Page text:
As a result, products containing these active ingredients, intended for use in OTC healthcare antiseptics by healthcare professionals in a hospital setting or other healthcare situations outside the hospital, are not allowed to be marketed without undergoing pre-market review. Healthcare antiseptic drug products containing one or more of these non-GRASE active ingredients will be considered new drugs for which approved new drug applications (NDAs) are required for marketing. Manufacturers will have one year to comply with this final rule by reformulating or removing their products from the market. Based on the proposed rule, manufacturers have already started removing these ingredients from their products. Of the 24 active ingredients that the FDA is finding non-GRASE, triclosan is the only active ingredient currently being used in any marketed healthcare antiseptic products. So most currently marketed healthcare antiseptics will not be impacted by this final rule.
In response to requests from industry, the FDA has deferred final rulemaking for one year, subject to renewal, on six specific ingredients that are the most commonly used in currently marketed OTC healthcare antiseptic products—alcohol (ethanol), isopropyl alcohol, povidone-iodine, benzalkonium chloride, benzethonium chloride, and chloroxylenol (PCMX)—to provide manufacturers with more time to complete the scientific studies necessary to fill the data gaps identified so that the agency can make a safety and efficacy determination about these ingredients. The final rule does not affect healthcare antiseptics that are currently marketed under new drug applications and abbreviated new drug applications.
Biofrontera Files Investigational NDA for Phase 3 Trial of Ameluz for BCC
Biofrontera AG has filed an investigational new drug (IND) application with the FDA for its proposed Phase 3 study protocol to evaluate Ameluz photodynamic therapy (PDT) for the treatment of superficial basal cell carcinoma.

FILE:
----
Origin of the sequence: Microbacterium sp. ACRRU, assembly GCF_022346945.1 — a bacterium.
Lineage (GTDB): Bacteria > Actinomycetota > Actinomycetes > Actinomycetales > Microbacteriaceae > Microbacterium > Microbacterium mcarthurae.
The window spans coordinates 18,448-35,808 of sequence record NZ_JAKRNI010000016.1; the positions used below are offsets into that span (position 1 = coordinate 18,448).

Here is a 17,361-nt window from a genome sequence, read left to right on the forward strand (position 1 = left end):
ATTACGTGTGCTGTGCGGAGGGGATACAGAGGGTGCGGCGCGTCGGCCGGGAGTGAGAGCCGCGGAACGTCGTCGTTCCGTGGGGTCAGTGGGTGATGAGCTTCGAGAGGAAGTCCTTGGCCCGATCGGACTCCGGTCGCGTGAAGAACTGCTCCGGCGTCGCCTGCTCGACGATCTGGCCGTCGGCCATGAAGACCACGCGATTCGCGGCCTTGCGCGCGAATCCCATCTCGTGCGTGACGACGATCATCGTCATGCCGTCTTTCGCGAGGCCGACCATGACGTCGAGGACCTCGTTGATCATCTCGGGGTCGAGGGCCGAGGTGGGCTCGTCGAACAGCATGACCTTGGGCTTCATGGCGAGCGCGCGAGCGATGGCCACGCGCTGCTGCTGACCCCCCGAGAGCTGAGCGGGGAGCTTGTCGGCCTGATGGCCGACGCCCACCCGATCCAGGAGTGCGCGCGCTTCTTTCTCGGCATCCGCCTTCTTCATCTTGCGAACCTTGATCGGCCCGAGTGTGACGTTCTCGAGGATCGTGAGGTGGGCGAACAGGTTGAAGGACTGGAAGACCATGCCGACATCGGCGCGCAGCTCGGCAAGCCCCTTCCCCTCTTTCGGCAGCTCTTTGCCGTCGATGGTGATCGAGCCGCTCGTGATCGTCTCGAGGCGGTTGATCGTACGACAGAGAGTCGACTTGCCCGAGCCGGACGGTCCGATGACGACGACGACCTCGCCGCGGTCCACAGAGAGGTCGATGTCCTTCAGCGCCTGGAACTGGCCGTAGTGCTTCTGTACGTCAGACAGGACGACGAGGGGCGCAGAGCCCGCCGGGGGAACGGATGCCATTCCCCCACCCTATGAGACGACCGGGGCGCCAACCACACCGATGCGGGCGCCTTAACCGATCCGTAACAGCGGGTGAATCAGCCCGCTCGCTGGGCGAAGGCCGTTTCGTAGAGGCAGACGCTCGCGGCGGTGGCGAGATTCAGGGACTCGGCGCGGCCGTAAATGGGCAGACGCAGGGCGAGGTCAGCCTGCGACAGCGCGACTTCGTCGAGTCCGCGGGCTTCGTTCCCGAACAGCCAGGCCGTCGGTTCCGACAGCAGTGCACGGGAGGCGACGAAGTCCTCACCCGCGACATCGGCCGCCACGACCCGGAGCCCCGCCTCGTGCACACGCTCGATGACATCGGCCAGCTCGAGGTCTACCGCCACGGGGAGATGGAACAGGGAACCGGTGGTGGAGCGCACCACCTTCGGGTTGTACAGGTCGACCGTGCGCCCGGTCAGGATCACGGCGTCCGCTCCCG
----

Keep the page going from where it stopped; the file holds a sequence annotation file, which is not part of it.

Ameluz is currently approved and available in the EU for the photodynamic therapy of superficial and nodular BCC. It is also approved in both the US and EU for lesion-directed and field-directed PDT of actinic keratosis, a skin cancer precursor.
Aclaris Initiates Pilot Clinical Trial of ATI-50002 Topical for Vitiligo
Aclaris Therapeutics, Inc., initiated a Phase 2 open-label clinical trial of ATI-50002, a topical Janus Kinase (JAK) 1/3 inhibitor (ATI-50002 Topical) and investigational drug, for the treatment of non-segmental vitiligo of the face.
This trial will evaluate the safety, tolerability and preliminary efficacy of ATI-50002 Topical applied twice daily in 24 adult subjects with non-segmental vitiligo of the face. This 24-week trial will be conducted at three investigational centers within the US.
Study: Increased Risk of Uterine Fibroids Seen in African-American Women with CCCA
African-American women with central centrifugal cicatricial alopecia (CCCA) have an increased chance of developing uterine fibroids, a new study suggests.
BY THE NUMBERS
71 Percent of teens who’ve had acne who feel that acne has a negative effect on their body image and attractiveness, according to results of a survey commissioned by Cutanea Life Sciences, Inc. and conducted by Harris Poll among 1,010 teenagers, ages 15-19. The poll results further revealed that 72 percent of teens who use social media and have had acne agree most people their age are self-conscious about their acne on social media, and 68 percent of teens believe that most of their peers edit or alter their photos on social media if they have acne to hide it. Moreover, 58 percent of teens who’ve had acne have offered to take a photo to get out of being in the picture.
The study, which appears in the December 27 issue of JAMA Dermatology, analyzed patient data from the Johns Hopkins electronic medical record system (Epic) of 487,104 black women ages 18 and older, and the prevalence of those with fibroids was compared in patients with and without CCCA.
Overall, the researchers found that 13.9 percent of women with CCCA also had a history of uterine fibroids compared to only 3.3 percent of black women without the condition. In absolute numbers, out of the 486,000 women who were reviewed, 16,212 had fibroids.
Within that population, 447 had CCCA, of which 62 had fibroids. The findings translate to a fivefold increased risk of uterine fibroids in women with CCCA, compared to age, sex and race matched controls.
Exactly how the two conditions are linked is unknown, however the excess scar tissue that forms as a result of CCCA may also explain the higher risk for uterine fibroids, which are characterized by fibrous growths in the lining of the womb.
Women with this type of scarring alopecia should be screened not only for fibroids, but also for other disorders associated with excess fibrous tissue, says study author Crystal Aguh, MD, Assistant Professor of Dermatology at the Johns Hopkins University School of Medicine in Baltimore. People of African descent, she notes, are more prone to develop other disorders of abnormal scarring, termed fibro proliferative disorders, such as keloids, scleroderma, and some types of lupus and clogged arteries.
The other authors on this paper were Ginette A. Okoye, M.D. of Johns Hopkins and Yemisi Dina of Meharry Medical College.